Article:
National Extension College

Esther Chesterman, Chief Executive Officer, National Extension College

As a leader in distance learning the National Extension College (NEC) has developed innovative ways to support learners of all ages to access education and to broaden their knowledge.

But can distance learning support students to explore the world around them and to develop knowledge and skills which will help them become advocates of change for our natural environment?

Esther Chesterman, National Extension College

We know this can be the case and therefore fully support the development of a GCSE in Natural History. Our role is to ensure that the course is fully accessible across the country, whether there is access to face-to-face teaching available or not.

In May 2021, in a Cambridge Assessment Network webinar titled 'Exploring nature in education: Developing a Natural History GCSE', Mary Colwell stated:

A GCSE in Natural History would reconnect our young people with the natural world around them. Not just because it’s fascinating, not just because it’s got benefits for mental health, but because we’ll need these young people to create a world we can all live in, a vibrant and healthy planet.

As well as the young people she refers to, we believe that it is important for people of all ages and backgrounds to learn more about the world around them in order to make positive change.

‘Greening the curriculum’ in a way that provides a flexible study route will ensure that knowledge of the science and politics of climate change and the understanding of how to influence local and national initiatives will be accessible to all.

But how do we do this?

We have a track record - our online self led GCSE Astronomy and A level History of Art courses were born out of a desire to ensure access to these important areas was not restricted to a small minority of schools. NEC students studying these subjects have access to engaging and exciting material which includes plenty of activities and exercises to help process and reflect what has been learnt. Our Astronomy students are required to carry out two observations. A high quality distance learning course such as ours supports learners to carry out practical activities and enables them to apply the skills they have learnt at a time and place that fits into their lives.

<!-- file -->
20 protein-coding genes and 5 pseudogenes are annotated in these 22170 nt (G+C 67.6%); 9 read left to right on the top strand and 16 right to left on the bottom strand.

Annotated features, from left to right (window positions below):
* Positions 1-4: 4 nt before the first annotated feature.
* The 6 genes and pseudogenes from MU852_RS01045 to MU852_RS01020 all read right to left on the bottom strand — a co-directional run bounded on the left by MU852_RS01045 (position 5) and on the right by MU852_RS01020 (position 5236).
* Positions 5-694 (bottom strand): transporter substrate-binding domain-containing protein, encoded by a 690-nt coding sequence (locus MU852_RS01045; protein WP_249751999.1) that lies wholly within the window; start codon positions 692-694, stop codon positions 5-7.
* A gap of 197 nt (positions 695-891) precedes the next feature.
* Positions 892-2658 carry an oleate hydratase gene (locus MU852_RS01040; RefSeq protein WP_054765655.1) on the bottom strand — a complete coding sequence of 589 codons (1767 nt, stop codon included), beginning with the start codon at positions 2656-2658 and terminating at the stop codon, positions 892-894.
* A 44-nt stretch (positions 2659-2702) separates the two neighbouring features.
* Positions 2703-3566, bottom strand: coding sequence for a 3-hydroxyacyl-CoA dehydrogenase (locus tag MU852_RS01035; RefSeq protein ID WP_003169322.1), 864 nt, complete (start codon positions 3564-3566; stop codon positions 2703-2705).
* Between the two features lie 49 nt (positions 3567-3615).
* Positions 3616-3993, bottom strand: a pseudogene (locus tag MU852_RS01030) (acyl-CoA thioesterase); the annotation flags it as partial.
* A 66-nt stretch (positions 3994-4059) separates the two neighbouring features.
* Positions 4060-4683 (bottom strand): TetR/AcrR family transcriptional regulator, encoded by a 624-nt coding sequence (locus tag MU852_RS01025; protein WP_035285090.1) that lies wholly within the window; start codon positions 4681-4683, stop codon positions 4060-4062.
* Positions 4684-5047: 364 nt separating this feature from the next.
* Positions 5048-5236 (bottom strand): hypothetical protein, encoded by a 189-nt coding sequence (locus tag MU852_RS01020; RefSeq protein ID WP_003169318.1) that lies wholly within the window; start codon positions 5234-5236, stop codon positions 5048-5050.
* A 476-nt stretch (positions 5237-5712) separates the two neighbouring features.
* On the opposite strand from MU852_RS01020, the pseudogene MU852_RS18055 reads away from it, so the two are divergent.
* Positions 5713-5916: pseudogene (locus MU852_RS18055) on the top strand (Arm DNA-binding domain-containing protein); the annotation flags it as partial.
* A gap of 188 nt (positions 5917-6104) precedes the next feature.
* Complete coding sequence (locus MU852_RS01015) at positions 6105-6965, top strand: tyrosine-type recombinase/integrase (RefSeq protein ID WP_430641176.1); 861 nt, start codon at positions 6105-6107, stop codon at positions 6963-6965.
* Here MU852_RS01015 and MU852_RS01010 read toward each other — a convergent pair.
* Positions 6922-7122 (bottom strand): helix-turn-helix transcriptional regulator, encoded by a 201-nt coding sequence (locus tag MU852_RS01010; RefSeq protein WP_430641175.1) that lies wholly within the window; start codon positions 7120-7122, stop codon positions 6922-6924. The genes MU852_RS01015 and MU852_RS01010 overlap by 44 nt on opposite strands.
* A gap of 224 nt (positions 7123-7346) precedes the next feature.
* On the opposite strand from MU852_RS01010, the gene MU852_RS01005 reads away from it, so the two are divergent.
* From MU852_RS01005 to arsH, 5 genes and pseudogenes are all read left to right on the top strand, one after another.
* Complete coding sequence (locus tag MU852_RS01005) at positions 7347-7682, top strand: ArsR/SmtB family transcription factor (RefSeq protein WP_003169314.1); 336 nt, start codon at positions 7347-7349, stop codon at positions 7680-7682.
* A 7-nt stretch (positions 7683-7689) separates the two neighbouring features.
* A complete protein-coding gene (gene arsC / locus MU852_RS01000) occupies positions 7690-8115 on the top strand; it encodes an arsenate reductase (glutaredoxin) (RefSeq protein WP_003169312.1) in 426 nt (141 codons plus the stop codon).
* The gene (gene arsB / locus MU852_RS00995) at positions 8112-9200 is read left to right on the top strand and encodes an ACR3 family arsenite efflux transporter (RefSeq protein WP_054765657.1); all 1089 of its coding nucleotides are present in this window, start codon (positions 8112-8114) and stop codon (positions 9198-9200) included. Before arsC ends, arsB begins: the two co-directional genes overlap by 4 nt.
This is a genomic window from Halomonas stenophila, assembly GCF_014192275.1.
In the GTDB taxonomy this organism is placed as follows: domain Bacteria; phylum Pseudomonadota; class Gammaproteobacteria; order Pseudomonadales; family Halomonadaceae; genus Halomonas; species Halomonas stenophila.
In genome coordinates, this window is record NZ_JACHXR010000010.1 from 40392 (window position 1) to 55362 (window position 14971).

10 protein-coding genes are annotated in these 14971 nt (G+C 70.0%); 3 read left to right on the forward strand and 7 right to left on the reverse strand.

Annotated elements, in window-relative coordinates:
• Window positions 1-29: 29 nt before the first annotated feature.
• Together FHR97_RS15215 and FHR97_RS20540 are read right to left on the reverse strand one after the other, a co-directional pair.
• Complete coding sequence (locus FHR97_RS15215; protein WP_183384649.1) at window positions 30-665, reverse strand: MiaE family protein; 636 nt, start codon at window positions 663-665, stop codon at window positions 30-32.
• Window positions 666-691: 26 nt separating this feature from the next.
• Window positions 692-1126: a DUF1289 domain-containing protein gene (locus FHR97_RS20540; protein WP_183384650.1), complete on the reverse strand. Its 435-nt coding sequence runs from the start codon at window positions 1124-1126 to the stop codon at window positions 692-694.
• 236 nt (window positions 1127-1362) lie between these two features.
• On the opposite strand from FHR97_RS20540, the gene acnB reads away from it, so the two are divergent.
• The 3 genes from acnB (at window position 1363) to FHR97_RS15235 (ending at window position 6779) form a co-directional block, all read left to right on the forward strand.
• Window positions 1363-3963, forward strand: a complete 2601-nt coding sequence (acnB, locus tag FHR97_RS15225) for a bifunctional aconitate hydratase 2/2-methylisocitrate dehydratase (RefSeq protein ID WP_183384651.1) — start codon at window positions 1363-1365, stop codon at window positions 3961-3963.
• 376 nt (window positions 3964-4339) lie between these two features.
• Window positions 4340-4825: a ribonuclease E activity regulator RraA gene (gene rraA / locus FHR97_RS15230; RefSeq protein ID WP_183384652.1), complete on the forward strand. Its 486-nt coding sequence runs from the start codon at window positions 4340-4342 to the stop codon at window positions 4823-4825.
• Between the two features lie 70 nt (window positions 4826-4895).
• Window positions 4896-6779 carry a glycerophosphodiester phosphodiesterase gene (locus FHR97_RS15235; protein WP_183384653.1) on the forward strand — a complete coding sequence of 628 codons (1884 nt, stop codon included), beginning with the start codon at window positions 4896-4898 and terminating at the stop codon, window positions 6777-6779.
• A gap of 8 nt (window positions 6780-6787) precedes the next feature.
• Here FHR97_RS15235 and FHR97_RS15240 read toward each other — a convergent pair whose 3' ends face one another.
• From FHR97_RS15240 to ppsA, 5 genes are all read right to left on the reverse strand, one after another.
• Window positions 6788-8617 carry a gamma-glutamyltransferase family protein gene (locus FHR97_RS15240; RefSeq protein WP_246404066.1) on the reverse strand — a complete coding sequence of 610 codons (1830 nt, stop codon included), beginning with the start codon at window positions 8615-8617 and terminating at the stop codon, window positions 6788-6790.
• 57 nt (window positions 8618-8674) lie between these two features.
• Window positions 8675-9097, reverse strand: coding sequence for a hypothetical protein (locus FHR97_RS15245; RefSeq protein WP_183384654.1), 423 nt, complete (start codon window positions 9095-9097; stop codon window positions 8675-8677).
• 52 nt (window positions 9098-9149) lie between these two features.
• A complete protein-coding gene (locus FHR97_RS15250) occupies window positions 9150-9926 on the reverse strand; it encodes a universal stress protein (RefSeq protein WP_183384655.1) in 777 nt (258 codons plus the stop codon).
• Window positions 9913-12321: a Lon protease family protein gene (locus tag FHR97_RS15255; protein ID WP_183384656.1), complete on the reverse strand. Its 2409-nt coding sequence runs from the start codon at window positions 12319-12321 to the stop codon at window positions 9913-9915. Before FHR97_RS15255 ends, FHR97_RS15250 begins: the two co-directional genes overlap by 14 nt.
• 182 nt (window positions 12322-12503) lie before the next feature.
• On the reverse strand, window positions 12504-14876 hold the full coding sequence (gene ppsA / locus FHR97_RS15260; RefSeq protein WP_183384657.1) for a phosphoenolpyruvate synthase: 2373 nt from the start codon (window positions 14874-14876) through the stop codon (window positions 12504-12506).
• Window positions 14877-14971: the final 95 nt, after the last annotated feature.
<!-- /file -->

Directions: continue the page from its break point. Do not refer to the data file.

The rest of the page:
Belinda studied GCSEs in astronomy and maths with NEC as a mature student who fit studies around full-time work and family life. She went on to achieve top grades of 9 in both and is now studying a degree in Natural Sciences with the Open University:

Through doing these courses, I was not only able to help my daughter, but also discovered a renewed interest in learning myself.

Using our expertise and in order to further accessibility to a wider range of subjects, we have recently worked with consultants to develop an A Level in Geography (OCR specification). The specification requires the development and assessment of practical skills. The development of the field studies module to be a self led, self paced and self planned activity requires our developers to apply skill and expertise, not only of the curriculum, but of the pedagogy of distance and online learning. We will be launching A Level Geography this month - confident that our students will be able to explore the practical skills needed.

And so, our support of the development of a GCSE in Natural History is two fold.

  • Access to a ‘green curriculum ‘
  • Support for second chance and marginalised learners to engage in current and relevant bodies of thought
  • Development of skills which have real application to our changing natural world

For more information about our upcoming A level Geography course, visit our website:

Esther Chesterman

Esther Chesterman is the Chief Executive Officer of the National Extension College, a not-for-profit educational charity which has been offering distance learning options since 1963.

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